I like looking at this shot, the symmetry, this alien being, this unknowable insect, there is something alive, even relatable here.
This one is worth looking at full-screen.
What if, indeed, this Megachile brevis, was as large as a puppy dog, would we treat it the same as we do now?
A bug can be ignored, because it doesn’t sting us and because it isn’t the size that our eyes can view all the particulars, all the wonderful details that are built into this being in a similar but different way than the flowers that pollinate’s and we honor by making him into bouquets and making them integral to all our major life events.
Would they make good pets? Would they like to be groomed by us, scratched behind the head? My my I probably shouldn’t write these things late at night they’re just too many rabbit holes out there to fall into.
A Japanese Bee in America. This is Anthophora villosula. An Anthophora (Digger Bee) that was introduced in the 80s to Eastern U.S. for agricultural purposes, but its potential was never realized.
Now, unfortunately, it is a common and spreading alien species dispersing from its original location in the Washington D.C. area and will likely spread to occupy much of the country at some point. It can be found nesting in the dry dirt under decks, in upturned root masses and in the earthen plaster of strawbale houses such as our bee biologist’s Sam Droege’s, where it nests by the hundreds. It does favor the “alien” plant community over the natives so it will be another interesting story to watch how it integrates and competes with the local bee fauna.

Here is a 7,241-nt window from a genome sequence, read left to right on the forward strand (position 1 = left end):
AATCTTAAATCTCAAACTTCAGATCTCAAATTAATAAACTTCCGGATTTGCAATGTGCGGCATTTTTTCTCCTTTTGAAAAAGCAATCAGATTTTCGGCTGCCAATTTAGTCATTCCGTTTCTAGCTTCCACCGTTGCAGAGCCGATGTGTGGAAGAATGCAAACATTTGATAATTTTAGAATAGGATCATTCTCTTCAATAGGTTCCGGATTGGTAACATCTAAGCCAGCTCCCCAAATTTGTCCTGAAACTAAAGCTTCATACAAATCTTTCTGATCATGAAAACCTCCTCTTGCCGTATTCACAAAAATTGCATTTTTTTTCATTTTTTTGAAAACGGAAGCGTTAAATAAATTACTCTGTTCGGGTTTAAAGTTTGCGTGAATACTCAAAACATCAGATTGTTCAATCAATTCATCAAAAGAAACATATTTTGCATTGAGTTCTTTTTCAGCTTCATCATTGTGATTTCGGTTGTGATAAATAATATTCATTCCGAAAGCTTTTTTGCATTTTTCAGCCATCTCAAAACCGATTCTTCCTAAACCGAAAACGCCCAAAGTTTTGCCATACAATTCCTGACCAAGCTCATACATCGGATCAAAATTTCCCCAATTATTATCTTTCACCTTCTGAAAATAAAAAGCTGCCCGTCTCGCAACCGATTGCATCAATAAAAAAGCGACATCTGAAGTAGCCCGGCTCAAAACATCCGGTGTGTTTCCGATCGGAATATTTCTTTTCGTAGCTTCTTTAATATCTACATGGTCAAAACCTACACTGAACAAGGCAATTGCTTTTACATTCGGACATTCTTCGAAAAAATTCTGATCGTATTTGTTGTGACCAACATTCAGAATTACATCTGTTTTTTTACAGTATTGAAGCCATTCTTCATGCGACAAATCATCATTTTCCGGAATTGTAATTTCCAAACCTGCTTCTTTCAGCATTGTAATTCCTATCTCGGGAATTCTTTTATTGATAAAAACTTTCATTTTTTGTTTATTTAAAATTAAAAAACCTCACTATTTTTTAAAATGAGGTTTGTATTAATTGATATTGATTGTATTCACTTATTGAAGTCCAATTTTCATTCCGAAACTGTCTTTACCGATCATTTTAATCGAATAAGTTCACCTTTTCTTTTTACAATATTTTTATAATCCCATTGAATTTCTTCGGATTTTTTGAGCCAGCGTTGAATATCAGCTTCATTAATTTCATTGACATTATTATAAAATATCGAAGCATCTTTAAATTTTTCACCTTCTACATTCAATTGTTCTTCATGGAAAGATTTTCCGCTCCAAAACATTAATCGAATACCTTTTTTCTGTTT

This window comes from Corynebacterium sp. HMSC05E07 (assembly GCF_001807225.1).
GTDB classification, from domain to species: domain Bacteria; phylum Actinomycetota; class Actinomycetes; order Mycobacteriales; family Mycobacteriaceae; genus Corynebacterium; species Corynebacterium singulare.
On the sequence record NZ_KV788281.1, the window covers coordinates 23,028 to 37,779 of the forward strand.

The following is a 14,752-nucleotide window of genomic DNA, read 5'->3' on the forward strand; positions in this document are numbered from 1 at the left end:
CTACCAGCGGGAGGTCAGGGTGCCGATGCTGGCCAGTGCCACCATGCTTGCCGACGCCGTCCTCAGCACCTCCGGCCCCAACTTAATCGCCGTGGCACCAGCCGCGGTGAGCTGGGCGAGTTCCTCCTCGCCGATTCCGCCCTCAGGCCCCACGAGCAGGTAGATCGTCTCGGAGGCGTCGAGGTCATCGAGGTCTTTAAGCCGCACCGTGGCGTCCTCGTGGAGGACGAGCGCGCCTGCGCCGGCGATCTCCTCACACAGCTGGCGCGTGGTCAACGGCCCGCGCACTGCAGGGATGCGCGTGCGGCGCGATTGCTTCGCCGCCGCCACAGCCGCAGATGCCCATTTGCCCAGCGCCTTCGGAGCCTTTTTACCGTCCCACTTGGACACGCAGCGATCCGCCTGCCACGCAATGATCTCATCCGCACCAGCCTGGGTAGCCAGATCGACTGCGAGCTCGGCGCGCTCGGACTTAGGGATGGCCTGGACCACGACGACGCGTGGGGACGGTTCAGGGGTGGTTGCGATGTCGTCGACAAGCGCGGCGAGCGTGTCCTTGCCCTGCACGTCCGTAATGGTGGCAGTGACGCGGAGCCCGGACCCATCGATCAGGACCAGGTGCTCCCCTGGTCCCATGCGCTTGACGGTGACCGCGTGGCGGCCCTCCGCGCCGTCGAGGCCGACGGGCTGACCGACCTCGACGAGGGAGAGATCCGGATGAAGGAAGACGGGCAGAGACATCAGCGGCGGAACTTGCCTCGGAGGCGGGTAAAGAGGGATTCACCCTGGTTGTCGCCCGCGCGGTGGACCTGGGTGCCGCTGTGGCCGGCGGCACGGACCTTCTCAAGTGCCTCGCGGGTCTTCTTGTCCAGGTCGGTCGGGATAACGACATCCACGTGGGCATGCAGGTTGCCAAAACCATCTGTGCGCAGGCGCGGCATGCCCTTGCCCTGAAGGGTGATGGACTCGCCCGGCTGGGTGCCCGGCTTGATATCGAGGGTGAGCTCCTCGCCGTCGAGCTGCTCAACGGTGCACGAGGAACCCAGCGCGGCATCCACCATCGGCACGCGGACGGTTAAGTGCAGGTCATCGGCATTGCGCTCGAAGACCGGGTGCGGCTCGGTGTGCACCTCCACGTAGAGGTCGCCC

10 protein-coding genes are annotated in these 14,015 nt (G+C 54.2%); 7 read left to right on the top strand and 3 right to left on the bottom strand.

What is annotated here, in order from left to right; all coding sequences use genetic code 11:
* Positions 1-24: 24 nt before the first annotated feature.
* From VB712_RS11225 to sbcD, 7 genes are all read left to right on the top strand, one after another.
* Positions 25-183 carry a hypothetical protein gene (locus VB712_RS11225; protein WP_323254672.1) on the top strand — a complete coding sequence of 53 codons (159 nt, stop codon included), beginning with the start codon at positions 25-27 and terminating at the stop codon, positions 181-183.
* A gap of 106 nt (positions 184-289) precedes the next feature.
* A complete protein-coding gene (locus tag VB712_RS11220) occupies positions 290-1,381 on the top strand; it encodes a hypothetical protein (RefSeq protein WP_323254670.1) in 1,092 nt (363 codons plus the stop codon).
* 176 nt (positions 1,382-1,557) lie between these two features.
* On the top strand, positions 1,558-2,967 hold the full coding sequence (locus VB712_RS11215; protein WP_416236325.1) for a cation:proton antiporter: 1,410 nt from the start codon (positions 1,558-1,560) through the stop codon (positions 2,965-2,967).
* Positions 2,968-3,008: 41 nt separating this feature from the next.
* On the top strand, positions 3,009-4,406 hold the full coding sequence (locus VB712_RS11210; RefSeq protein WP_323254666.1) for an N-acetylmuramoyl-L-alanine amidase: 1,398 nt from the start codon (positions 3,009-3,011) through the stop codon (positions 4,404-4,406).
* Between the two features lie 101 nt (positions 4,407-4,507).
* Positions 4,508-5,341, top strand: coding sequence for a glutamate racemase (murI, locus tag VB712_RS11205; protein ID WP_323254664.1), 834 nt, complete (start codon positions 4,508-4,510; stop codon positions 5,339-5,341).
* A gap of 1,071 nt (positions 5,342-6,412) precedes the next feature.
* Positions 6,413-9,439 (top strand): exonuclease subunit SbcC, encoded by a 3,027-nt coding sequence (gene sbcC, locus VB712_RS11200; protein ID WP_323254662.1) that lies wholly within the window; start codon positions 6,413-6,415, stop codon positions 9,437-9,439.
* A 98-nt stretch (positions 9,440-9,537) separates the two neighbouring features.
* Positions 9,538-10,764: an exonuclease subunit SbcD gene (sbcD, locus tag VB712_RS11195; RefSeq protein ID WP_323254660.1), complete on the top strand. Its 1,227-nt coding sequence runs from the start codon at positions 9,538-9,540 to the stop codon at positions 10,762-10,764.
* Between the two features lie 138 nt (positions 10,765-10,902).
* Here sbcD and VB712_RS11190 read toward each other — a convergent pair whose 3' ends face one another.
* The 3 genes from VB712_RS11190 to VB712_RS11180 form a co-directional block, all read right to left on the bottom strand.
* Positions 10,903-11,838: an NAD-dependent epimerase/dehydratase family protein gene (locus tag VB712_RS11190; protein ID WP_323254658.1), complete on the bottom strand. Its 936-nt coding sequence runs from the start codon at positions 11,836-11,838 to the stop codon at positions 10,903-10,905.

A series of pictures of a queen and a male of the northernish bumble bee Bombus vagans.
Still a reasonable common component of northern Appalachian systems, its been retreating from its lower elevation and southern edges over the last century. Whether the issues are climate change or the myriad of other factors that control what critter occurs in what place is hard to come to firm conclusions. In any case these came from a collecting expedition and Bioblitz in the Adirondack Mountains of New York. Note the long face and the first 2 abdomominal segments with yellow hairs. Plush! Photographs by Brooke Alexander.
Widely used in agriculture in green house pollination as well as in the field.
Also one that has been introduced into several parts of the world… Causing major problems in South America where some combination of competition and disease harms the native bumble bees. This one from New Zealand where it was introduced many years ago.